People Overestimate The Value Of Content; Underestimate The Value Of A Service That Makes It Useful

from the time-to-understand-the-difference dept

A silly mini-battle broke out among some bloggers over the weekend concerning some new RSS-feed aggregation site. It's a battle that plays itself out every few months or so, and which we've tried to discuss a few times in the past. What happens is that people get angry because this aggregator (or reader, or browser or whatever) is actually able to build a business around other websites' content. And that gets plenty of folks, including those who I quite frequently agree with, like Mathew Ingram and Tony Hung, to complain that the service has somehow "crossed a line" by building a business "on the backs" of other people's content.

The problem, however, is that this is simply untrue. If it were true, then a ton of online sites would be guilty of the same thing -- including Google. But the reason it's not true is quite simple to understand: if all they were doing was reusing other people's content, then there would be no incentive or reason for people to visit these sites. Why go to these sites when you could just go to the original sites? The reason that people go to these sites, and the reason why these sites can build a business, is because they add value to the content in the form of some sort of service that does more with it. They're not building businesses "on the backs" of others' content, they're building services that people find useful as a way to find, interact with, share or comment on that content.

Unfortunately, though, as we see time and time again, people seem to overvalue the content and undervalue the service. That's why you have newsapers that sue Google, even as it's bringing them more traffic. They overvalue their own content, and undervalue the service that Google is providing: making it easier to find their content. The same is true of just about every other service that kicks off this kind of debate. The service is making it easier to consume, read, share, comment on, organize, find or interact with the content. Otherwise, it wouldn't get any users. The content is important, yes -- and valuable too -- but don't underestimate the value of the service that it performs on that content. So the next time one of these fights breaks out, pay attention to whether people are unfairly blaming a site for "stealing" content, and notice if they're undervaluing the service itself.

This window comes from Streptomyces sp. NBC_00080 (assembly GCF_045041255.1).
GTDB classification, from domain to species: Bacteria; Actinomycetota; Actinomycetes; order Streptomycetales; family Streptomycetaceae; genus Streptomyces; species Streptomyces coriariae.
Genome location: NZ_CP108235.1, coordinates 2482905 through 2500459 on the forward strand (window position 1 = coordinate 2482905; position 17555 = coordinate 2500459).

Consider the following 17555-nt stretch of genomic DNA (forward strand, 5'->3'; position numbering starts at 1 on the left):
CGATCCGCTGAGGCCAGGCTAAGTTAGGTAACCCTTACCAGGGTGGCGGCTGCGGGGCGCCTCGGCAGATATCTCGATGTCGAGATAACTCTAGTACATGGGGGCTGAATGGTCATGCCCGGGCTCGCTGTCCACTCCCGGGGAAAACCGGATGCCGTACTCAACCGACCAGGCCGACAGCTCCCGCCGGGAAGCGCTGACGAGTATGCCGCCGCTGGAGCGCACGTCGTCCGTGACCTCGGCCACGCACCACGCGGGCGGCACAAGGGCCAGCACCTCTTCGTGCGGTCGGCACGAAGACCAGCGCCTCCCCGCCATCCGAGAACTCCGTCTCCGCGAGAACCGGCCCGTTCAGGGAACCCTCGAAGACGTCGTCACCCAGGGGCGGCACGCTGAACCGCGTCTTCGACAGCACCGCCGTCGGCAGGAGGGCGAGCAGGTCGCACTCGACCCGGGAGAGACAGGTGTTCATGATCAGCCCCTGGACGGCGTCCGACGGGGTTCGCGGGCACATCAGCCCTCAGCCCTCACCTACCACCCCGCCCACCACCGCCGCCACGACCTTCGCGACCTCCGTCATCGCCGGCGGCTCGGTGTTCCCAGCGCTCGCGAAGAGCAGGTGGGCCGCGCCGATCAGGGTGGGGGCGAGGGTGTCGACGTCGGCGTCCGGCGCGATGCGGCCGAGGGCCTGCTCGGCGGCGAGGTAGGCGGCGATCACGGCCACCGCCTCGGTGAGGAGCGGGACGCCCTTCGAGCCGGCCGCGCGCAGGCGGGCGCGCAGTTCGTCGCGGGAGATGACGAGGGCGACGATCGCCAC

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  1. icon
    Mike (profile), 14 Apr 2008 @ 10:27pm

    Re: You don't get it

    I would have been perfectly happy (and so would have a lot of people) if all that Shyftr did was to excerpt my posts. Instead, they lifted the entire content of my posts from my site feed and used it on their site.

    Huh? Not at all. YOU put up full content feeds and said "here's how to use my content." What did you expect an aggregator to do? They did exactly what you allowed with your feed.

    It's the same thing Google Reader does and Bloglines does. Why did you get upset at Shyftr?

    For those of us who reserve full copyright on our content, it's also a copyright infringement.

    Then so is Google Reader and Bloglines. And every other site. Sorry, I don't buy it. You put the feed out there, why are you so upset that people are using it?

    One doesn't go around gathering full feed content from people, infringe on their copyright without a care in the world, and expect to reap no consequences.

    Then why don't you change your feed and lock up your content. I'm sorry, but here's a site that's trying to HELP people by making your content MORE valuable, and you're attacking them. I don't get it.

    You just don't get it. I expected better from Techdirt.

    Expected better how? This post is entirely consistent with everything I've written for a decade. You should be disappointed if I changed my story, rather than stayed consistent.

    You think that it's okay for people to bitch about the RIAA tactics and then ignore it when some bloggers basically act the same way?

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